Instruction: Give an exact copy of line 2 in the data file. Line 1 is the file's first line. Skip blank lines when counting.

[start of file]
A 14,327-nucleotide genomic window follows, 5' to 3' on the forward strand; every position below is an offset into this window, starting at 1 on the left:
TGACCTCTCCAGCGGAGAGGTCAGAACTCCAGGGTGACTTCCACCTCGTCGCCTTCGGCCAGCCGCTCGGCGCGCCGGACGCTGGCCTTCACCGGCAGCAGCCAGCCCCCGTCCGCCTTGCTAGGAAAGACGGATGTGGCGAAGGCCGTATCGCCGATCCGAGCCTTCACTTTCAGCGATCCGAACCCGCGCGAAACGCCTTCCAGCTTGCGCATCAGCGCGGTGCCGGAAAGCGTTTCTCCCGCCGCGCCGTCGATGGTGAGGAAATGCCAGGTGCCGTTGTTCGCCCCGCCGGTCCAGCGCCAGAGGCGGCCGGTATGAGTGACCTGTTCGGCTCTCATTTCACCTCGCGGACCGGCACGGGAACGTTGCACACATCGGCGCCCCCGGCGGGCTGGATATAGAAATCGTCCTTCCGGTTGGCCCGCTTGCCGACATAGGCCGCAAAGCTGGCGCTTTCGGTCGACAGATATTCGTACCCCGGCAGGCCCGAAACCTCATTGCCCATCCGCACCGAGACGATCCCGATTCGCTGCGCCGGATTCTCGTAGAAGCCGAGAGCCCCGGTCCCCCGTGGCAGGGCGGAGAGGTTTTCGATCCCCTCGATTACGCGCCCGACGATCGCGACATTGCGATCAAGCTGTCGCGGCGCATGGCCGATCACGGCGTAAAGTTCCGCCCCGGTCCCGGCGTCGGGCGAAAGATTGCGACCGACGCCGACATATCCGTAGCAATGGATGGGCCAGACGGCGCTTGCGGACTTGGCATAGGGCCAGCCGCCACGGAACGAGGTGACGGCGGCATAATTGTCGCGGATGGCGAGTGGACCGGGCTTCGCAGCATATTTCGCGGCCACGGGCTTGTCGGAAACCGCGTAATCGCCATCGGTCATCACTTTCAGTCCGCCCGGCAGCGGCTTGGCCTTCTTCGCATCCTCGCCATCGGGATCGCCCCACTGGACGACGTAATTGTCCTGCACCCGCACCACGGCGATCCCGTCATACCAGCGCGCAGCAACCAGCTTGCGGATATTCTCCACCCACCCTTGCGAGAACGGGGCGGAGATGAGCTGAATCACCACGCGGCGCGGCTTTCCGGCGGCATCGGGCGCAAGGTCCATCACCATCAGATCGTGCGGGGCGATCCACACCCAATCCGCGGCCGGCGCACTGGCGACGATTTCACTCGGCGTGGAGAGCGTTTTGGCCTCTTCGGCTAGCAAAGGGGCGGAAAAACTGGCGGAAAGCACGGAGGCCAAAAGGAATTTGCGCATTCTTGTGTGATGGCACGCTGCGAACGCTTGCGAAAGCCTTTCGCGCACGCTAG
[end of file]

TGACCTCTCCAGCGGAGAGGTCAGAACTCCAGGGTGACTTCCACCTCGTCGCCTTCGGCCAGCCGCTCGGCGCGCCGGACGCTGGCCTTCACCGGCAGCAGCCAGCCCCCGTCCGCCTTGCTAGGAAAGACGGATGTGGCGAAGGCCGTATCGCCGATCCGAGCCTTCACTTTCAGCGATCCGAACCCGCGCGAAACGCCTTCCAGCTTGCGCATCAGCGCGGTGCCGGAAAGCGTTTCTCCCGCCGCGCCGTCGATGGTGAGGAAATGCCAGGTGCCGTTGTTCGCCCCGCCGGTCCAGCGCCAGAGGCGGCCGGTATGAGTGACCTGTTCGGCTCTCATTTCACCTCGCGGACCGGCACGGGAACGTTGCACACATCGGCGCCCCCGGCGGGCTGGATATAGAAATCGTCCTTCCGGTTGGCCCGCTTGCCGACATAGGCCGCAAAGCTGGCGCTTTCGGTCGACAGATATTCGTACCCCGGCAGGCCCGAAACCTCATTGCCCATCCGCACCGAGACGATCCCGATTCGCTGCGCCGGATTCTCGTAGAAGCCGAGAGCCCCGGTCCCCCGTGGCAGGGCGGAGAGGTTTTCGATCCCCTCGATTACGCGCCCGACGATCGCGACATTGCGATCAAGCTGTCGCGGCGCATGGCCGATCACGGCGTAAAGTTCCGCCCCGGTCCCGGCGTCGGGCGAAAGATTGCGACCGACGCCGACATATCCGTAGCAATGGATGGGCCAGACGGCGCTTGCGGACTTGGCATAGGGCCAGCCGCCACGGAACGAGGTGACGGCGGCATAATTGTCGCGGATGGCGAGTGGACCGGGCTTCGCAGCATATTTCGCGGCCACGGGCTTGTCGGAAACCGCGTAATCGCCATCGGTCATCACTTTCAGTCCGCCCGGCAGCGGCTTGGCCTTCTTCGCATCCTCGCCATCGGGATCGCCCCACTGGACGACGTAATTGTCCTGCACCCGCACCACGGCGATCCCGTCATACCAGCGCGCAGCAACCAGCTTGCGGATATTCTCCACCCACCCTTGCGAGAACGGGGCGGAGATGAGCTGAATCACCACGCGGCGCGGCTTTCCGGCGGCATCGGGCGCAAGGTCCATCACCATCAGATCGTGCGGGGCGATCCACACCCAATCCGCGGCCGGCGCACTGGCGACGATTTCACTCGGCGTGGAGAGCGTTTTGGCCTCTTCGGCTAGCAAAGGGGCGGAAAAACTGGCGGAAAGCACGGAGGCCAAAAGGAATTTGCGCATTCTTGTGTGATGGCACGCTGCGAACGCTTGCGAAAGCCTTTCGCGCACGCTAG